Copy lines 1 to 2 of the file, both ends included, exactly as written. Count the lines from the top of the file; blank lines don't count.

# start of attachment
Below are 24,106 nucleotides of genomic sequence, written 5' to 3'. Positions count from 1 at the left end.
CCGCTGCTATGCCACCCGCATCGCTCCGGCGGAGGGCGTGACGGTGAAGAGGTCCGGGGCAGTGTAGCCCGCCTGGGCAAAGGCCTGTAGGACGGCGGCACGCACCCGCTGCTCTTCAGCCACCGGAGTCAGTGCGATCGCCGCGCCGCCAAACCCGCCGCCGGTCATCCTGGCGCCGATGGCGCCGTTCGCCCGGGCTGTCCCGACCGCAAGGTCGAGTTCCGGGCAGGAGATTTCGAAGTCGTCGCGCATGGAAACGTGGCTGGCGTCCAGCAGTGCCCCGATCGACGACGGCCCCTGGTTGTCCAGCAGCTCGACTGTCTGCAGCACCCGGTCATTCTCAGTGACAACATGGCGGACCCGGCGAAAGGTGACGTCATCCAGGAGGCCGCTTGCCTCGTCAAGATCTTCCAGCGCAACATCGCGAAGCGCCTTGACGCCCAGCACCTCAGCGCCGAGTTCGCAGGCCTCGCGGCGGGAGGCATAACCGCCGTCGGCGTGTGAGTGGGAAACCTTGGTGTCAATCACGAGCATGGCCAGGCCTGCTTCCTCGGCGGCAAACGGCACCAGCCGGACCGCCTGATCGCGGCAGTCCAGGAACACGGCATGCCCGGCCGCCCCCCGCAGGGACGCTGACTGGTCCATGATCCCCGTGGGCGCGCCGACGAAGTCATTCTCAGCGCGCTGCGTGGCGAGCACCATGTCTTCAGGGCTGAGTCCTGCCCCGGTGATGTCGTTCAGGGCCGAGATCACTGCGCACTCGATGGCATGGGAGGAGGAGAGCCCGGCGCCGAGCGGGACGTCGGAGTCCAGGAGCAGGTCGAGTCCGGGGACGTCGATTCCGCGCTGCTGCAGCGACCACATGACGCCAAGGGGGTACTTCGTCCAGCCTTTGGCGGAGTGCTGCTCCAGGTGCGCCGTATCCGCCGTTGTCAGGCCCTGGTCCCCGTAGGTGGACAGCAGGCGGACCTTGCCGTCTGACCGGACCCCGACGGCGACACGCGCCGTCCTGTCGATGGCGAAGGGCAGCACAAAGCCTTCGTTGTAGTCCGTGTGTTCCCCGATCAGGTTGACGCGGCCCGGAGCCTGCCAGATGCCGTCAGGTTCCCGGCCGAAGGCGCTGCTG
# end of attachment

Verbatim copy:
Below are 24,106 nucleotides of genomic sequence, written 5' to 3'. Positions count from 1 at the left end.
CCGCTGCTATGCCACCCGCATCGCTCCGGCGGAGGGCGTGACGGTGAAGAGGTCCGGGGCAGTGTAGCCCGCCTGGGCAAAGGCCTGTAGGACGGCGGCACGCACCCGCTGCTCTTCAGCCACCGGAGTCAGTGCGATCGCCGCGCCGCCAAACCCGCCGCCGGTCATCCTGGCGCCGATGGCGCCGTTCGCCCGGGCTGTCCCGACCGCAAGGTCGAGTTCCGGGCAGGAGATTTCGAAGTCGTCGCGCATGGAAACGTGGCTGGCGTCCAGCAGTGCCCCGATCGACGACGGCCCCTGGTTGTCCAGCAGCTCGACTGTCTGCAGCACCCGGTCATTCTCAGTGACAACATGGCGGACCCGGCGAAAGGTGACGTCATCCAGGAGGCCGCTTGCCTCGTCAAGATCTTCCAGCGCAACATCGCGAAGCGCCTTGACGCCCAGCACCTCAGCGCCGAGTTCGCAGGCCTCGCGGCGGGAGGCATAACCGCCGTCGGCGTGTGAGTGGGAAACCTTGGTGTCAATCACGAGCATGGCCAGGCCTGCTTCCTCGGCGGCAAACGGCACCAGCCGGACCGCCTGATCGCGGCAGTCCAGGAACACGGCATGCCCGGCCGCCCCCCGCAGGGACGCTGACTGGTCCATGATCCCCGTGGGCGCGCCGACGAAGTCATTCTCAGCGCGCTGCGTGGCGAGCACCATGTCTTCAGGGCTGAGTCCTGCCCCGGTGATGTCGTTCAGGGCCGAGATCACTGCGCACTCGATGGCATGGGAGGAGGAGAGCCCGGCGCCGAGCGGGACGTCGGAGTCCAGGAGCAGGTCGAGTCCGGGGACGTCGATTCCGCGCTGCTGCAGCGACCACATGACGCCAAGGGGGTACTTCGTCCAGCCTTTGGCGGAGTGCTGCTCCAGGTGCGCCGTATCCGCCGTTGTCAGGCCCTGGTCCCCGTAGGTGGACAGCAGGCGGACCTTGCCGTCTGACCGGACCCCGACGGCGACACGCGCCGTCCTGTCGATGGCGAAGGGCAGCACAAAGCCTTCGTTGTAGTCCGTGTGTTCCCCGATCAGGTTGACGCGGCCCGGAGCCTGCCAGATGCCGTCAGGTTCCCGGCCGAAGGCGCTGCTG